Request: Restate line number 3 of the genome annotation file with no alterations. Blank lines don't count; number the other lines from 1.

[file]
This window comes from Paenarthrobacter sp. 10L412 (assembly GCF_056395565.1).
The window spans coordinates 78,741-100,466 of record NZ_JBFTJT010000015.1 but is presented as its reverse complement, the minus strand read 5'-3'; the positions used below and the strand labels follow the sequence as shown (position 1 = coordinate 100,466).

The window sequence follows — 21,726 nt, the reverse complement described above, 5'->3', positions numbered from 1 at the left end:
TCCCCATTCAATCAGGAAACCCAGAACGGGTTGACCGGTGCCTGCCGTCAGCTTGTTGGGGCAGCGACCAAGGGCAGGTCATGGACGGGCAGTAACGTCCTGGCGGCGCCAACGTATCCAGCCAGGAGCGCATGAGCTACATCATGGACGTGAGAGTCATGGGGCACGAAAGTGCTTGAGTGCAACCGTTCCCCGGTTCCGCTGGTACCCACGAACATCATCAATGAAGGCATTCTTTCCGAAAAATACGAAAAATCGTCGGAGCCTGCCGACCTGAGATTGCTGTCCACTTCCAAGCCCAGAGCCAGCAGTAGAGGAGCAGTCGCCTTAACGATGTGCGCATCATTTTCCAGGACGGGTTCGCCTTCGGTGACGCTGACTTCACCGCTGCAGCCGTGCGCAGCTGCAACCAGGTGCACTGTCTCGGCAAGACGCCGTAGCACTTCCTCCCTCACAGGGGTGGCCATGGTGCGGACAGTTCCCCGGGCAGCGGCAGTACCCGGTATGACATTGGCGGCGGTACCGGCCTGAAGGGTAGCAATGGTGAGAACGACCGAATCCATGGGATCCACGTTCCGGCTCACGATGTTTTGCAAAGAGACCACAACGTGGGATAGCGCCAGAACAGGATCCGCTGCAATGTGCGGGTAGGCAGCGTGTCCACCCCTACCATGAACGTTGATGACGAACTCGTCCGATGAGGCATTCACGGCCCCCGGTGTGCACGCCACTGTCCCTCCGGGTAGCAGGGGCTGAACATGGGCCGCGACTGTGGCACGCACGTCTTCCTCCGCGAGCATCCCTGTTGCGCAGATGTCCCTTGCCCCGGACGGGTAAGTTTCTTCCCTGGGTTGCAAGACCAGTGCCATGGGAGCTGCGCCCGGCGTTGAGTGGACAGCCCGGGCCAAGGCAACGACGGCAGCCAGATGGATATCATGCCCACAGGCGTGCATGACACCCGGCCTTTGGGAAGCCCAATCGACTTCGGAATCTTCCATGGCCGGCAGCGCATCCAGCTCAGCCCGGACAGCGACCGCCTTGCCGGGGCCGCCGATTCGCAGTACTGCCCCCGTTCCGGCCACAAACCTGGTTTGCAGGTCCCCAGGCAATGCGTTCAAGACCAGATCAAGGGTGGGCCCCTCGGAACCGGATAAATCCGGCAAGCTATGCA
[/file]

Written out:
The window sequence follows — 21,726 nt, the reverse complement described above, 5'->3', positions numbered from 1 at the left end: